Since I am almost always using 63/37 I almost never do change. When reworking ROHS boards, I just add a little 63/37 to drop the melting temperature.
 

SamR

Joined Mar 19, 2019
4,492
I bought one of these a few years ago and have been pleased with it. Mine did not have the "helping hands" (removeable) or the solder mat (junk). What I like about it is fast heat up (75W), PID heat control, easily changed tips, sleep after 10 minutes of inactivity, and a holder for brass sponge (I never use the wet sponge). The spool holder can be screwed to the side, but I keep mine loose on my left side with solder station on right (I'm right-handed). The price is right! Whoever thought that adding helping hands to it is an idiot! Who wants to solder on top of their station?!?! Probably available elsewhere cheaper...
1646957504977.png
 

Thread Starter

rambomhtri

Joined Nov 9, 2015
508
You will find that soldering equipment is a very controversial subject. Many people have their favorite. Some insist that JBC or Pace are best, others say the simple iron they bought 25 years ago is more than enough. I used Hakko stations when I was working at the university and liked them, so I stuck with them, but I am sure I would appreciate the qualities of a Pace or JBC station as well.

The real difference in the new irons is the integral heater, and it really does make a difference. A good integral heater iron doesn't need to be turned up, it just keeps the tip at the right temperature for the alloy, even for desoldering. WIth my Hakko FX-951, I can swap out tips hot (they provide a silicone pad to grip the unit and switch to a higher thermal mass tip if I really need to get an area hot, but I never touch the temperature unless the alloy calls for it.

Since I am almost always using 63/37 I almost never do change. When reworking ROHS boards, I just add a little 63/37 to drop the melting temperature.
Jesus sweet lord!
I just saw a video about a JBC soldering station. What a beast!
Never heard of that brand neither those $500 prices. Amazing.
 

dl324

Joined Mar 30, 2015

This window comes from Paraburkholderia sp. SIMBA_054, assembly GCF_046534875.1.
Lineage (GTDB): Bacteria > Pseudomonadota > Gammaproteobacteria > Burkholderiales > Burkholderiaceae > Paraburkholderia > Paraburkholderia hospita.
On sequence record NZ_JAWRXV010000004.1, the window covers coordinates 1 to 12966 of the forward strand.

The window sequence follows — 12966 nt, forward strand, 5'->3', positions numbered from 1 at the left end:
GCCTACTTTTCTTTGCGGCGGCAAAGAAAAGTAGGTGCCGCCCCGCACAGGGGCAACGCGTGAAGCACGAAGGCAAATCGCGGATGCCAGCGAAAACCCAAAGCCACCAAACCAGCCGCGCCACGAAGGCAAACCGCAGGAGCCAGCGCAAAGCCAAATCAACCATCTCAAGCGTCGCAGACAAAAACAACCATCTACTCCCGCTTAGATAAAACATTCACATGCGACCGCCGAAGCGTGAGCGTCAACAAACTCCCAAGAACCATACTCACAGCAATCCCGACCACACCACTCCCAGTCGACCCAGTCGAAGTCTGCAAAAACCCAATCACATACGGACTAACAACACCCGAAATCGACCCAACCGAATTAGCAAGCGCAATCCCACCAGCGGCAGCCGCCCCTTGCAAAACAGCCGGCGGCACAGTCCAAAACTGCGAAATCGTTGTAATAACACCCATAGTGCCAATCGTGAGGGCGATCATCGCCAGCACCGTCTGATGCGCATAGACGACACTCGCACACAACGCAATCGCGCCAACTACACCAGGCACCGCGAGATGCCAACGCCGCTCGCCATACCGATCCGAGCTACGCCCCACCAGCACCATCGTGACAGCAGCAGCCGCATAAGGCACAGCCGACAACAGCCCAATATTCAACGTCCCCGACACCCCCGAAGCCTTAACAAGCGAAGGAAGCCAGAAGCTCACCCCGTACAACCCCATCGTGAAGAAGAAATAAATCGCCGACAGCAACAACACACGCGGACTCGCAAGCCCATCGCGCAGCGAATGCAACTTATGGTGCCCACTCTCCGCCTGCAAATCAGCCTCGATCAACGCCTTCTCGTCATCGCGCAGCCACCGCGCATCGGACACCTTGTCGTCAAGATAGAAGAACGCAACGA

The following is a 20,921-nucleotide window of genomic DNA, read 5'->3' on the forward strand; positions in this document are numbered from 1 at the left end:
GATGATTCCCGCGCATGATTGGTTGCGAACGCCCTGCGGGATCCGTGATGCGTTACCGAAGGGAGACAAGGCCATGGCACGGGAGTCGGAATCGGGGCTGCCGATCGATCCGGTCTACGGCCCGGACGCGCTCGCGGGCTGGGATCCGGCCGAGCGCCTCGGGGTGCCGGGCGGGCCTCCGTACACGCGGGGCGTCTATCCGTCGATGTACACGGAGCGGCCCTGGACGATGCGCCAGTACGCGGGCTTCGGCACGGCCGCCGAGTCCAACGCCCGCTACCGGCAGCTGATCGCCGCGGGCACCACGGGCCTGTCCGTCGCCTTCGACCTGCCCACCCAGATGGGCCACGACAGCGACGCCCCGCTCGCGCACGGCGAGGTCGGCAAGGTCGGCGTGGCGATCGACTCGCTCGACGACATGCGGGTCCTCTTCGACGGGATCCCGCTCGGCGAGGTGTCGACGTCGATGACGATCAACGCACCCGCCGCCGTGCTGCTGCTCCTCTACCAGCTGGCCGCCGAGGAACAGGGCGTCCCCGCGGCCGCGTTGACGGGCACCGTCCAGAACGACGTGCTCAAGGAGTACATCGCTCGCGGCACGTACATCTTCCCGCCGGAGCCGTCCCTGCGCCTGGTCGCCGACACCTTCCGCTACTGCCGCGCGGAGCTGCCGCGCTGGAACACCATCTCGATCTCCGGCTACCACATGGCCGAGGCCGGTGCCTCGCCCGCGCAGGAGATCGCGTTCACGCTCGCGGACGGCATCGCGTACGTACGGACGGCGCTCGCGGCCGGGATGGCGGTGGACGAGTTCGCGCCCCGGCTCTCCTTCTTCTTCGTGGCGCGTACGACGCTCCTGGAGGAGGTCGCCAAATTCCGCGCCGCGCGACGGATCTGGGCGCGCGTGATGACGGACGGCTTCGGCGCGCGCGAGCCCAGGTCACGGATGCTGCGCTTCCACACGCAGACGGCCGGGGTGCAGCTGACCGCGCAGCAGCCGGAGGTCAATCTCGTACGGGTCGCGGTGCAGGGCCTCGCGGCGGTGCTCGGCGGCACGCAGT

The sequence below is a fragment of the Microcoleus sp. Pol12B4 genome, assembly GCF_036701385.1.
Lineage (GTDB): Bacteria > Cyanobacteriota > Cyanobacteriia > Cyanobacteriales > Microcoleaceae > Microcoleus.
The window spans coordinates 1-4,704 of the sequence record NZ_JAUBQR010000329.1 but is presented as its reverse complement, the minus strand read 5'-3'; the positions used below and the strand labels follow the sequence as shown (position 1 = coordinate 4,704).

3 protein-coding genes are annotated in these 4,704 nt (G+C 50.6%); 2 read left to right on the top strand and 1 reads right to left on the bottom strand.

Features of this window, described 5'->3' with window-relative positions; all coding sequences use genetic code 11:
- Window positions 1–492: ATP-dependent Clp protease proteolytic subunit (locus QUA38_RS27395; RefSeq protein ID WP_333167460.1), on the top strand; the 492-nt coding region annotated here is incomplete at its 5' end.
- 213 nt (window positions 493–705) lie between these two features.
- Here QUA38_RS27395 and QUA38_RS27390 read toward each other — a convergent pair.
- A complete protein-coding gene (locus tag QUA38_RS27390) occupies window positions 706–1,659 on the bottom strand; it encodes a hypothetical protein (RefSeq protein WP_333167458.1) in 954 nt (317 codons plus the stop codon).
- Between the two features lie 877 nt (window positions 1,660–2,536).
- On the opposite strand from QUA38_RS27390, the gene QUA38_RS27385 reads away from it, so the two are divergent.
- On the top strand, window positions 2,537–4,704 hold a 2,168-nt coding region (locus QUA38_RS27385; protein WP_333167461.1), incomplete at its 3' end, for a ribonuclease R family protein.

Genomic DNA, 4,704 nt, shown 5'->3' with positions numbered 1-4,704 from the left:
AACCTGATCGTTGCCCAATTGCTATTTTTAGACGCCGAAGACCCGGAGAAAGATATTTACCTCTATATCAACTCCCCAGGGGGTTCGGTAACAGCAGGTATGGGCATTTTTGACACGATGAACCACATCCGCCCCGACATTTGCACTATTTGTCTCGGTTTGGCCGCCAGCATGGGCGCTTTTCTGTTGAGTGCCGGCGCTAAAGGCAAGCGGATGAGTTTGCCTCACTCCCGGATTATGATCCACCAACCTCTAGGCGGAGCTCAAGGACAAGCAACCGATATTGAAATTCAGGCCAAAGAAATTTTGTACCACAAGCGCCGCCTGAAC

15,462
I really like that it is a "powerful" 58W station, that can go from 150ºC up to 450ºC, but I've noticed that most of today's soldering irons are rated 60W or even more, so no problem here. I like also the ON/OFF switch and I normally use between 250-350ºC, or that's the range the knob marks, who knows what the reality really is.
I have a 48W Weller W-TCP from the 70's that can have tip temperatures of 600-800F. What's more important is the thermal mass of the tip.
 

SamR

Joined Mar 19, 2019
4,492
I use a fine chisel point for most work or a fine tip for delicate work. But when it comes to desoldering, the biggest, chunkiest, and heaviest tip that I have does its duty or my solder vacuum station if there is a lot to do. Haven't ever turned mine up to max so I don't know what it is. Mine also switches from °F to °C to make everyone happy. I do like the PID feature and having the ability to control the temp instead of ON/OFF. You don't need 75W to solder but it sure makes it get up to temp fast!
 
Last edited:

Ya’akov

Joined Jan 27, 2019
6,857
These are the four tips I regularly use. The largest is 5mm and the smallest 1mm. The three larger ones are all screwdriver tip, the smallest is a truncated cone. The largest has a lot of thermal mass and works very well for desoldering or soldering on Al PCBs or floods. The smallest is great under the microscope for SMD leads. These can be hot swapped (literally) in the FM-2027 hand piece on FX-951 station. That plug in, no screw collar to mess with.

tempImageQ2Edpb.gif
 

Thread Starter

rambomhtri

Joined Nov 9, 2015
508
I thought I could buy a Hakko but I've just noticed yours is over $200, and the FX-888D is about $110. Still to expensive for my needs. I use these a lot for repairing a lot of stuff, but as I said I was thinking about the $50 price. How does the Hakko mechanism to hold the tip work? What kind of mechanism you recommend for holding the tips? (I hope we should avoid any kind threaded or screwed thing because the heat messes all the tightness)

About the tips, your smallest 1mm tip would still be way too big for the recent work I did repairing an in-ear headphone PCB. The whole component (resistor or cap, I still don't know) was less than 1mm in size, and the surrounding components were at 1mm distance, so the tip should be about 0.5mm in surface to do it correctly. I managed to do it with my 1mm conical tip, but I was touching other components and melting some leg solder (with a little flux managed to melt it but not disturb or mix it with other legs/spots).

Also, there must be a nice offer of after-market tips so I can replace them when I need. There are a lot of offer but I can't tell if the tips are standard or not:
1647004473347.png1647004492089.png1647004610436.png1647004761314.png1647004798481.png1647004865351.png1647005195374.png1647005251681.png
 

SamR

Joined Mar 19, 2019
4,492
Buy quality tips! I bought some cheap fine point ones from Amazon, and they burned up, oxidized at soldering temperature. At least since it was Amazon, I was refunded for them. All of those shown are the tip type that I use. I have no problems with the barrel nut loosening. Functionally I like the 1st one shown. I don't want a combo unit since it takes up a lot of bench space. If I need a hot air gun, I use one and when I need to solder then I pull the iron out. Same with my solder vacuum rig.
 

Ya’akov

Joined Jan 27, 2019
6,857